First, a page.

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Since the former mayor of Detroit, Kwame Kilpatrick treated the Motor City like his own personal paradise (and paid a hefty price for it as well), anything resembling his likeness at the city’s helm would ultimately rub the people the wrong way.In all actuality, Detroit hasn’t had a Black mayor since 1974. A streak seemingly to be ended soon by Democrat Mike Duggan.

Seeing that D-Town is 83 percent African-American, their presence in the city’s head office isn’t that astonishing. Yet and still, change brings hesitation but it seems like Duggan has been priming for the job for sometime now.

Reports Bloomberg:

Duggan, 55, a former hospital executive and prosecutor, won more than half the vote as a write-in candidate in the Aug. 6 primary after he was kicked off the ballot in a residency dispute. A poll last month by the Detroit Free Press and WXYZ-TV showed him leading Napoleon, 58, whom he outpolled by more than 20,000 votes in the primary. Duggan raised and spent almost $1.7 million through Aug. 26, compared with $645,000 for Napoleon, according to reports filed by the candidates.

The odds seemingly would have been against Duggan to succeed Mayor Dave Bing, a former professional basketball star who decided not to seek a second term, said Bill Ballenger, associate editor of “Inside Michigan Politics,” a newsletter in Lansing, the capital. Though Duggan was born in Detroit, he has lived in Livonia until moving to run in the overwhelmingly black city.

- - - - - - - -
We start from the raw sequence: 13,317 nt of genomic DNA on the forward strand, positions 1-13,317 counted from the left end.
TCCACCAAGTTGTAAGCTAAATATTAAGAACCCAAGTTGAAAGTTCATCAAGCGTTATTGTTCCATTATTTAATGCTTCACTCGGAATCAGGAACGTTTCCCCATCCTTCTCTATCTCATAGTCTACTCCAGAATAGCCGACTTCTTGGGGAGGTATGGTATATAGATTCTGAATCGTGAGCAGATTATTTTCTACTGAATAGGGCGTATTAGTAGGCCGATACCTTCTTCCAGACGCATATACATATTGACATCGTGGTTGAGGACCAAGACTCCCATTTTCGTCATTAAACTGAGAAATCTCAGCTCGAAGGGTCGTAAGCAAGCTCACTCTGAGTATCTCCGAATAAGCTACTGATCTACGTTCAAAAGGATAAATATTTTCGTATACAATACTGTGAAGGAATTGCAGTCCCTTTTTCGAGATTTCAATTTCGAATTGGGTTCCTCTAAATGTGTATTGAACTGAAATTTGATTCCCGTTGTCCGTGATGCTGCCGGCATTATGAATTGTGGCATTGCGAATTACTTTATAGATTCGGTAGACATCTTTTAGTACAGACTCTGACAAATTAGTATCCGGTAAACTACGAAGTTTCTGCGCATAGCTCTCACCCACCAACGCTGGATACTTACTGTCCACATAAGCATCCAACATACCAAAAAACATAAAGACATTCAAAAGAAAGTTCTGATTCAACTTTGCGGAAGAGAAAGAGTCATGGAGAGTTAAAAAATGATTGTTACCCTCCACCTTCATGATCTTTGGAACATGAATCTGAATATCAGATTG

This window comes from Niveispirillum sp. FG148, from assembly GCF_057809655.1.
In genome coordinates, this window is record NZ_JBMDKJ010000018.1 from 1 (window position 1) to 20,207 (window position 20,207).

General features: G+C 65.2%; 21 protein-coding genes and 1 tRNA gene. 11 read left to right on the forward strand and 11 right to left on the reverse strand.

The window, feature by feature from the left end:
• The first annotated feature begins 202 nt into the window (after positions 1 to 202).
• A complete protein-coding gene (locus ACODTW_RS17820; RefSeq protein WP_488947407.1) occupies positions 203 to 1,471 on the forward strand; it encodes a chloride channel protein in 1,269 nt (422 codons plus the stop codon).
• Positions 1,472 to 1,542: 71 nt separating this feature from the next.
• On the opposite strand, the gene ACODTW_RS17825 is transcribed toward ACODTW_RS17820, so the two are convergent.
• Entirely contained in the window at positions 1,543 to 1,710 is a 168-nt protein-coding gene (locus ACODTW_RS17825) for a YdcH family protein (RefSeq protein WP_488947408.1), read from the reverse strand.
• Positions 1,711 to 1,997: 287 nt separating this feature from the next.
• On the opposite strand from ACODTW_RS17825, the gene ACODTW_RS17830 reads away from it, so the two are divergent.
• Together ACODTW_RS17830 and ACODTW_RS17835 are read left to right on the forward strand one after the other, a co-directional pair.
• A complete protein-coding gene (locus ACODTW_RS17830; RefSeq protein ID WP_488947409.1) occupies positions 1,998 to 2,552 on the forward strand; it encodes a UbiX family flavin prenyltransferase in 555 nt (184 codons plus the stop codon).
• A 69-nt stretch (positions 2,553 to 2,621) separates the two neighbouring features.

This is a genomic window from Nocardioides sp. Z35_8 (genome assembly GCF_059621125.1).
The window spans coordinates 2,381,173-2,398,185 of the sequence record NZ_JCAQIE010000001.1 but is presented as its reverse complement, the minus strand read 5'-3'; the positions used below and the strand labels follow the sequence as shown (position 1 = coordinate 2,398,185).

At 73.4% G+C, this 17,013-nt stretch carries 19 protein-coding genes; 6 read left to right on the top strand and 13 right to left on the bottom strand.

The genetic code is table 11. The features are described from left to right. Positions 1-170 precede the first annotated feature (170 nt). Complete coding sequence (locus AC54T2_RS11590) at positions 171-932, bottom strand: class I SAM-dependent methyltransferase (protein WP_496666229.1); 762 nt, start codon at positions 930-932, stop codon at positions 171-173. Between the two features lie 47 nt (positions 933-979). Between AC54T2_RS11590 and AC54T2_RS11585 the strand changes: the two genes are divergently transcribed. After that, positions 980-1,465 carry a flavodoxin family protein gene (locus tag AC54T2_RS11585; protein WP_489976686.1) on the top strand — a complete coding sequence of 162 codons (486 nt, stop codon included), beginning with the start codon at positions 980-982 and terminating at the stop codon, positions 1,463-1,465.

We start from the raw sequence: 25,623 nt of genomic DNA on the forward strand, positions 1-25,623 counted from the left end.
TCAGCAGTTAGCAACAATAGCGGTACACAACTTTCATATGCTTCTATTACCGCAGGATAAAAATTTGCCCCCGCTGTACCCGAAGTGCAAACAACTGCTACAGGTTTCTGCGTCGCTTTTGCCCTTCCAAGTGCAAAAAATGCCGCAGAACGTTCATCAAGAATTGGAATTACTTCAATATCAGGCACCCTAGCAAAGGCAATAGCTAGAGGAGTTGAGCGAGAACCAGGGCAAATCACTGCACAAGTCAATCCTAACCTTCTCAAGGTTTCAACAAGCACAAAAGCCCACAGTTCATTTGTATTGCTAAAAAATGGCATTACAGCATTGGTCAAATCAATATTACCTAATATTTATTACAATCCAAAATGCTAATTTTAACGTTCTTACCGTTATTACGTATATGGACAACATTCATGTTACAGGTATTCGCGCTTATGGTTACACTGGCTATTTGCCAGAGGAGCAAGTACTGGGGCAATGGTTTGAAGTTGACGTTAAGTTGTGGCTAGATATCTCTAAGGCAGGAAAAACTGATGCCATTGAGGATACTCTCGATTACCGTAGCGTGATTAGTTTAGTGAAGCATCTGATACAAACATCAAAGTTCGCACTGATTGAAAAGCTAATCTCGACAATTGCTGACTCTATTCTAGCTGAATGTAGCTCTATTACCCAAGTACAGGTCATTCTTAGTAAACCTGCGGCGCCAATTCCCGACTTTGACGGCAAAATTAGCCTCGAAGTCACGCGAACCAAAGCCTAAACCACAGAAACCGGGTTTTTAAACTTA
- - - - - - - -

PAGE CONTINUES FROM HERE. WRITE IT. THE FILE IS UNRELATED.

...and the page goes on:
With the city already bankrupt and still looking for a big break, they have nothing to lose except for the pride of a few residents. The article mentioned a Mr. Sean Davis who was deemed a “sellout” by his peers for supporting Duggan.

Davis didn’t listen. He said Duggan, who led Wayne County Sheriff Benny Napoleon almost 2-1 in a poll last month, offers the best hope to change the trajectory of a bankrupt city where police don’t come, street lights don’t shine and neighborhoods are cut through by swaths of vacant homes and lots.

“I really wanted someone that was not part of the old regime,” Davis, 43, a former nightclub owner, said in an interview at Duggan’s campaign headquarters near downtown. “We definitely need a change.”

Politicians have been known to drop the ball but an ambitious one could also turn things around all the same. Check out in Mike Duggan’s profile in the following gallery and make a decision.

Photo: Detroit Uncut, Michigan Citizen, Jonathan Hicks, Crain’s Detroit

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